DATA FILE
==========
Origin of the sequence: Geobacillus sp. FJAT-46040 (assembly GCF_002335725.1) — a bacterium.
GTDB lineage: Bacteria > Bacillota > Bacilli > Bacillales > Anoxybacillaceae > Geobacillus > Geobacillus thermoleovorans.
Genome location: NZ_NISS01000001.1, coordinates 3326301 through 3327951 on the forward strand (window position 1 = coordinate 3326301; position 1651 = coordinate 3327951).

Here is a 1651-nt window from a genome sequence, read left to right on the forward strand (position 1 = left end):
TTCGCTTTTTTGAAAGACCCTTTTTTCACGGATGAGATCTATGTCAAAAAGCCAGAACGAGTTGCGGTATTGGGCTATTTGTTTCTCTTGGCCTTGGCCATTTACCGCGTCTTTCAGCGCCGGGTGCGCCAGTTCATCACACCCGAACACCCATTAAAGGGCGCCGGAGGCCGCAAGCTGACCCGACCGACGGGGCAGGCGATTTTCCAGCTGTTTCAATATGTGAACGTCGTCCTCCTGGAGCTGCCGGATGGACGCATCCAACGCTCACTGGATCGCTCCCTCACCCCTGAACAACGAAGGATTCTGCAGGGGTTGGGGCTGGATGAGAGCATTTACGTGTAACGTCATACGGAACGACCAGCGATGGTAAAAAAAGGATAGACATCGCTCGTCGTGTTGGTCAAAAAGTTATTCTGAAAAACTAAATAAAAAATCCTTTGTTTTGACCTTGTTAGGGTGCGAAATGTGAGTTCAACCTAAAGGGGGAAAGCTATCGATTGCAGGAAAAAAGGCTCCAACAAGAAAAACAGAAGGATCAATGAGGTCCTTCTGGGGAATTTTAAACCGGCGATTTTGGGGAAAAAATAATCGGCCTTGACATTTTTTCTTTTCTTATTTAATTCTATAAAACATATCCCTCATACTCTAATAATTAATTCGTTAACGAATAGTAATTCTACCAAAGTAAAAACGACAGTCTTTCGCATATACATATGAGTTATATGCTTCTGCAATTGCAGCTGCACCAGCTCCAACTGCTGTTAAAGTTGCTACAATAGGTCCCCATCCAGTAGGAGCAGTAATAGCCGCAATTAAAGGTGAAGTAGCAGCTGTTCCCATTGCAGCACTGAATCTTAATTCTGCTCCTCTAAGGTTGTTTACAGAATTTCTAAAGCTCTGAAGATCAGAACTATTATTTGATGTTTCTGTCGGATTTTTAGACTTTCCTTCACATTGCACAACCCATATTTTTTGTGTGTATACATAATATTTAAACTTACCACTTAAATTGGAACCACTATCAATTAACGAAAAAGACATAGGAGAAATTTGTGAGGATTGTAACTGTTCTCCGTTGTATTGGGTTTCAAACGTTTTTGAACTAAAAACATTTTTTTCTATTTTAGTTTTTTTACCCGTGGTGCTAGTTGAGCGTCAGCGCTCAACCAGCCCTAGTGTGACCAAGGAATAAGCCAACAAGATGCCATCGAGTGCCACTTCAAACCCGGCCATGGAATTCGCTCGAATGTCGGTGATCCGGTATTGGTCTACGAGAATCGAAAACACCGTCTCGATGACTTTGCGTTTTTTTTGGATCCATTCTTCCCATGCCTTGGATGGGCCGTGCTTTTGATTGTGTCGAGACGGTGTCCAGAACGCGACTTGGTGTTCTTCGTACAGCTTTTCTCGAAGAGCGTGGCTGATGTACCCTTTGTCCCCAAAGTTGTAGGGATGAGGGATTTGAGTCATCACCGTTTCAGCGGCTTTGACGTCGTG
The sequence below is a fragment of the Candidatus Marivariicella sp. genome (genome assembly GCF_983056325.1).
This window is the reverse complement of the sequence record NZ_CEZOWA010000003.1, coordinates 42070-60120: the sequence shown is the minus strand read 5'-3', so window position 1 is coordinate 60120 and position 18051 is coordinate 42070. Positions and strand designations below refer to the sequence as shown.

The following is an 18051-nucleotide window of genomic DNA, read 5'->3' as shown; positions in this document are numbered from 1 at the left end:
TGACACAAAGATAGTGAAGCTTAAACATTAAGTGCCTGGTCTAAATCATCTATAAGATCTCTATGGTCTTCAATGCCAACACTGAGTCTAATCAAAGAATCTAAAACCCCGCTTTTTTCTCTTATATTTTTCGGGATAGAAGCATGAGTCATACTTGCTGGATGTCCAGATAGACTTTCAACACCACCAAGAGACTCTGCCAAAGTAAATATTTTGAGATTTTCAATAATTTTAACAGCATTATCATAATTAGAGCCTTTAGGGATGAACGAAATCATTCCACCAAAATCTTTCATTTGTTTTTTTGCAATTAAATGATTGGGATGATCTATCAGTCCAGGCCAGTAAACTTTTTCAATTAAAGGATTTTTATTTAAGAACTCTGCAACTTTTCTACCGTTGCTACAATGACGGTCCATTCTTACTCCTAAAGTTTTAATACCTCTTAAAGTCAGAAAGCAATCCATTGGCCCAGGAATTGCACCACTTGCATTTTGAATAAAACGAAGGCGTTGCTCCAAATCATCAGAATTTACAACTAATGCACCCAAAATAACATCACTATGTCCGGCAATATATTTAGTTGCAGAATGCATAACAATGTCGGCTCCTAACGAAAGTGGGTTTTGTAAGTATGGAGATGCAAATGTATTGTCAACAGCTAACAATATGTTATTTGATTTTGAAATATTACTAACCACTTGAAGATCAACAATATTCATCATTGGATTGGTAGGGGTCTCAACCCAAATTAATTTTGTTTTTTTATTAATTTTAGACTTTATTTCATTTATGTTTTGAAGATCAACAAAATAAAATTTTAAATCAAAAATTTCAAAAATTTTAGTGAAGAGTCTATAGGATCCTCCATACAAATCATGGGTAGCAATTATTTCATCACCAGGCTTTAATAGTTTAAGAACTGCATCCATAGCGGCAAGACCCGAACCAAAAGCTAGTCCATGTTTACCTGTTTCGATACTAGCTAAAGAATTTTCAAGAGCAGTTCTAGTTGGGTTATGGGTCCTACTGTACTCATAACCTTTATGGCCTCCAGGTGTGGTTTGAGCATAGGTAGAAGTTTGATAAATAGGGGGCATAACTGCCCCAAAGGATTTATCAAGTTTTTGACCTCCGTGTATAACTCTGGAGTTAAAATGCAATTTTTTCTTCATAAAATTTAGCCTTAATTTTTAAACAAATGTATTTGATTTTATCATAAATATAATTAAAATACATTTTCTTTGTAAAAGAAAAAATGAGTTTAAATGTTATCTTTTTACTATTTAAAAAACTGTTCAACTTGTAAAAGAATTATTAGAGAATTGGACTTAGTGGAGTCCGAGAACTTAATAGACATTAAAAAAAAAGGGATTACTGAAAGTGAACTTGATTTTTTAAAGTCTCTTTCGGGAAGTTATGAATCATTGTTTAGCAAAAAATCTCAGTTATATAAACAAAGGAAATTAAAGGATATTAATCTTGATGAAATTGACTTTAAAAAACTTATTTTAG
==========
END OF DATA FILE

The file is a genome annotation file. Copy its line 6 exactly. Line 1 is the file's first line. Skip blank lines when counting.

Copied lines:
The sequence below is a fragment of the Candidatus Marivariicella sp. genome (genome assembly GCF_983056325.1).